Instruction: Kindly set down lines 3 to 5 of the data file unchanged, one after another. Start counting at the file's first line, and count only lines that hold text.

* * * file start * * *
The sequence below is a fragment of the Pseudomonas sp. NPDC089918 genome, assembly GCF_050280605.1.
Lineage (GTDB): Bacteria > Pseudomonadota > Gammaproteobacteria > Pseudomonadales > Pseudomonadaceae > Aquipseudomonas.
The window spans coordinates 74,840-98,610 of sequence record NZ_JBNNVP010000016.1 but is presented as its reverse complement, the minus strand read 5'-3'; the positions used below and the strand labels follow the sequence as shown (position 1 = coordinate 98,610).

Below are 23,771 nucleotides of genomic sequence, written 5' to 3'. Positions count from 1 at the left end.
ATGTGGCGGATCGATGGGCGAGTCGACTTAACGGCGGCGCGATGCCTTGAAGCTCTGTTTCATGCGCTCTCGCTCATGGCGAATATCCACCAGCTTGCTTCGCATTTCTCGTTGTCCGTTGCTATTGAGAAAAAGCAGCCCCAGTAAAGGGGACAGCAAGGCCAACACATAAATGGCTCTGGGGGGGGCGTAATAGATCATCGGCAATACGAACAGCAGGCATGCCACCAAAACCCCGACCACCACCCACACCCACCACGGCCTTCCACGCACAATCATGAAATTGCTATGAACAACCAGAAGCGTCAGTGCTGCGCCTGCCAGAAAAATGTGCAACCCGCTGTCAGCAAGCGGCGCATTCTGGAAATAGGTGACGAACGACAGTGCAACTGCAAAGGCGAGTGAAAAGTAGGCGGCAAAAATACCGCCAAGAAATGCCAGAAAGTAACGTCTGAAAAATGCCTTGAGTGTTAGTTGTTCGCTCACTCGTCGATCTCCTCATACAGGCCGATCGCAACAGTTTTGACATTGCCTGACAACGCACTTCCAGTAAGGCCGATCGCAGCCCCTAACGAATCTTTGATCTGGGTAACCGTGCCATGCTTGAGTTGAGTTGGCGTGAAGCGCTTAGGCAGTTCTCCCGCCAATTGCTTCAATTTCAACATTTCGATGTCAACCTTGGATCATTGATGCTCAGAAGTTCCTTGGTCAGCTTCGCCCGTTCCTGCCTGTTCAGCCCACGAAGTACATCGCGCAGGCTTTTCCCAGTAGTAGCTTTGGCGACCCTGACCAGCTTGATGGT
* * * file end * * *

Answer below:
The window spans coordinates 74,840-98,610 of sequence record NZ_JBNNVP010000016.1 but is presented as its reverse complement, the minus strand read 5'-3'; the positions used below and the strand labels follow the sequence as shown (position 1 = coordinate 98,610).

Below are 23,771 nucleotides of genomic sequence, written 5' to 3'. Positions count from 1 at the left end.
ATGTGGCGGATCGATGGGCGAGTCGACTTAACGGCGGCGCGATGCCTTGAAGCTCTGTTTCATGCGCTCTCGCTCATGGCGAATATCCACCAGCTTGCTTCGCATTTCTCGTTGTCCGTTGCTATTGAGAAAAAGCAGCCCCAGTAAAGGGGACAGCAAGGCCAACACATAAATGGCTCTGGGGGGGGCGTAATAGATCATCGGCAATACGAACAGCAGGCATGCCACCAAAACCCCGACCACCACCCACACCCACCACGGCCTTCCACGCACAATCATGAAATTGCTATGAACAACCAGAAGCGTCAGTGCTGCGCCTGCCAGAAAAATGTGCAACCCGCTGTCAGCAAGCGGCGCATTCTGGAAATAGGTGACGAACGACAGTGCAACTGCAAAGGCGAGTGAAAAGTAGGCGGCAAAAATACCGCCAAGAAATGCCAGAAAGTAACGTCTGAAAAATGCCTTGAGTGTTAGTTGTTCGCTCACTCGTCGATCTCCTCATACAGGCCGATCGCAACAGTTTTGACATTGCCTGACAACGCACTTCCAGTAAGGCCGATCGCAGCCCCTAACGAATCTTTGATCTGGGTAACCGTGCCATGCTTGAGTTGAGTTGGCGTGAAGCGCTTAGGCAGTTCTCCCGCCAATTGCTTCAATTTCAACATTTCGATGTCAACCTTGGATCATTGATGCTCAGAAGTTCCTTGGTCAGCTTCGCCCGTTCCTGCCTGTTCAGCCCACGAAGTACATCGCGCAGGCTTTTCCCAGTAGTAGCTTTGGCGACCCTGACCAGCTTGATGGT